Vitamin D primarily mediates its effects by binding to vitamin D receptors (VDRs), which are widely expressed in many tissues and cell types. Vitamin D deficiency had been implicated in the incidence of CVD [15, 16]. In addition, a 6-month follow up randomized controlled study suggested that oral daily doses of vitamin D improve HbA1c levels over the 3-month and 6-month period [17]. However, results of clinical trials have shown little to no effect of vitamin D supplementation in preventing CVD risk factors or incidence [18, 19]. Cortisol and vitamin D are all derived from cholesterol metabolites. Clinical evidence had shown that elevated glucocorticoids use was associated with decreased serum 25 (OH)D levels among asthmatic children [20]. Additionally, experimental evidence has suggested that 1,25-dihydroxyvitamin D3 regulates adipocyte cortisol levels by increasing 11beta-HSD1 expression [21]. Thus, whether 25 (OH)D level affects the associations of cortisol with CVD and its risk factors requires further study.

Existing studies suggested that disrupted cortisol secretion may be associated with several cardiometabolic health problems, including T2DM, CVD, metabolic syndrome, etc. [911, 14]. With respect to CVD in particular, however, most previous studies have been limited to the elderly and women in developed countries [9, 10], and the related evidence among T2DM patients in rural regions is scant and inconclusive. In addition, as mentioned above, T2DM patients are twice as likely to develop CVD as healthy people. However, very limited such evidence on T2DM patients is available. Moreover, 25 (OH)D levels were shown to be negatively associated with CVD, but whether 25 (OH)D level has an effect on the associations of cortisol with CVD and its risk factors requires unknown. Therefore, we hypothesized that (1) serum cortisol concentrations were associated with CVD and its risk factors, and (2) 25 (OH)D might serve as a moderator in associations of serum cortisol with the prevalence of CVD and CVD risk factors. The evidence of both above would provide a reference for identifying and controlling cardiovascular risk factors among T2DM patients. The results of this study would provide potential interventions targeting the hypothalamic-pituitary-adrenal (HPA) axis and cortisol pathway in the prevention of CVD in T2DM patients. Meanwhile, the effect of 25 (OH)D on the associations of serum cortisol with CVD and CVD risk factors would set the stage for vitamin D intervention to prevent CVD risk among patients with T2DM.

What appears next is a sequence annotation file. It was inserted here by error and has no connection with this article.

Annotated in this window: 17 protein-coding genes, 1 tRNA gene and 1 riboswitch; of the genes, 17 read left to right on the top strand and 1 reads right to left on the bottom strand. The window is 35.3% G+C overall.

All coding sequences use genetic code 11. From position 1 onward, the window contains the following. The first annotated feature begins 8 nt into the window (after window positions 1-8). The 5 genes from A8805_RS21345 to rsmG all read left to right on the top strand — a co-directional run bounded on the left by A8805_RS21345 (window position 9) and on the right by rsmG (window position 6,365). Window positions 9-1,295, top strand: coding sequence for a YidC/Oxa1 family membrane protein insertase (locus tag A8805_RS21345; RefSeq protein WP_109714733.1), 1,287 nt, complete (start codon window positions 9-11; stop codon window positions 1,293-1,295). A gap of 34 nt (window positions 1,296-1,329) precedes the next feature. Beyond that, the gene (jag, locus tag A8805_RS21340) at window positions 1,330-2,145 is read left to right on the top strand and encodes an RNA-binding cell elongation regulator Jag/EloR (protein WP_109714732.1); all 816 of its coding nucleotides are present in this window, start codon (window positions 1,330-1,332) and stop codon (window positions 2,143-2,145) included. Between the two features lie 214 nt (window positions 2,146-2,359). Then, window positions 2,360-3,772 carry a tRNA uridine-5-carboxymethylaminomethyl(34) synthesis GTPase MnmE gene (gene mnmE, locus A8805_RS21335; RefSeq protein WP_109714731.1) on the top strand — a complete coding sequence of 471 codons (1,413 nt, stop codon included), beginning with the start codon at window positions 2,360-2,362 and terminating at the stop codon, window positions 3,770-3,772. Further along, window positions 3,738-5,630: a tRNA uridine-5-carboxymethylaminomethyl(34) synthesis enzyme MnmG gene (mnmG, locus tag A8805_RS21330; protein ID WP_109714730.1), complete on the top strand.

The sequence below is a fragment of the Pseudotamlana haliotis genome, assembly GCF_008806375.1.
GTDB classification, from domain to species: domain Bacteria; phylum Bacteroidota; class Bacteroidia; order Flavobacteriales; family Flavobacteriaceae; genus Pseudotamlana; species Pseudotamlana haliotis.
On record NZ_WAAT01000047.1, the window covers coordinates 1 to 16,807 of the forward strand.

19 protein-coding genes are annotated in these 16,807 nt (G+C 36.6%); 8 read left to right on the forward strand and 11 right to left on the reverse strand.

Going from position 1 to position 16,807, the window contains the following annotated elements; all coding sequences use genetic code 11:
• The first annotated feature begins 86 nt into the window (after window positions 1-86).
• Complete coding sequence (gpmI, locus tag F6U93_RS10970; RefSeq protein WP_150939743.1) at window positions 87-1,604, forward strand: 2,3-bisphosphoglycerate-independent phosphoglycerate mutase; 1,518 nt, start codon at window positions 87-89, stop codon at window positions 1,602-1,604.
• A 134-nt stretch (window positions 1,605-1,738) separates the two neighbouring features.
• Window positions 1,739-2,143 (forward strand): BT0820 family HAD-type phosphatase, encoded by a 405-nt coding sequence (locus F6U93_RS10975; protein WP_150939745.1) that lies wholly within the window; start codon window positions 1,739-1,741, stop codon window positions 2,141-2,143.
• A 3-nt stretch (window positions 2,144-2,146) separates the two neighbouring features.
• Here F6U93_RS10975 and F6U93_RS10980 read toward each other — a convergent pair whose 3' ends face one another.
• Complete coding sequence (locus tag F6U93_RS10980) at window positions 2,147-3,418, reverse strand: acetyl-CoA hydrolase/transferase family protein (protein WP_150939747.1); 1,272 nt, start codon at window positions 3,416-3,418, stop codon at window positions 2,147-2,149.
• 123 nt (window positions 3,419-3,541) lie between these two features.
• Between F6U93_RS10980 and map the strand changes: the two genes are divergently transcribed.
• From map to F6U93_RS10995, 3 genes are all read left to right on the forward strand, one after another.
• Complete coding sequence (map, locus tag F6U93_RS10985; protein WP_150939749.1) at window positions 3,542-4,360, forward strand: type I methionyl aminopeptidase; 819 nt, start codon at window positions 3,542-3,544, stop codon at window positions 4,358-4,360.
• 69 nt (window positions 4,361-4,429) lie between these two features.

2. Materials and Methods

2.1. Study Population

Participants in this study were from an ongoing prospective cohort conducted from July 2015 to September 2017 and recruited rural adults aged 17–79 years from Henan province, as reported previously [22]. To explore the associations of serum cortisol levels with CVD and its risk factors among patients with T2DM, we conducted a cross-sectional study including 917 patients diagnosed with T2DM, which were selected by using a simple random sampling method. Participants with missing information on serum cortisol (n = 49) or 25 (OH)D (n = 61), or important covariates (n = 45) were excluded. Therefore, our study included 762 patients with T2DM, and all of them signed informed consents. This study was approved by the Zhengzhou University Life Science Ethics Committee.

2.2. Definition of Outcomes

The definition of T2DM was met the American Diabetes Association (ADA) diagnostic criteria (2009), as a fasting plasma glucose (FPG)≥7.0 mmol/L, HbA1c ≥ 6.5%, or a self-reported history of T2DM and receiving hypoglycemic agents after excluding other specific types of diabetes. The definition of CHD and stroke was based on self-reported or New Rural Cooperative Medical System (NRCMS) medical records reviews, in which each subject had a unique medical insurance card number to track diseases. CHD and stroke as reviewed in NRCMS were defined by village doctors and further determined by a committee included an internist, an endocrinologist, a cardiologist, and an epidemiologist in accordance with World Health Organization criteria.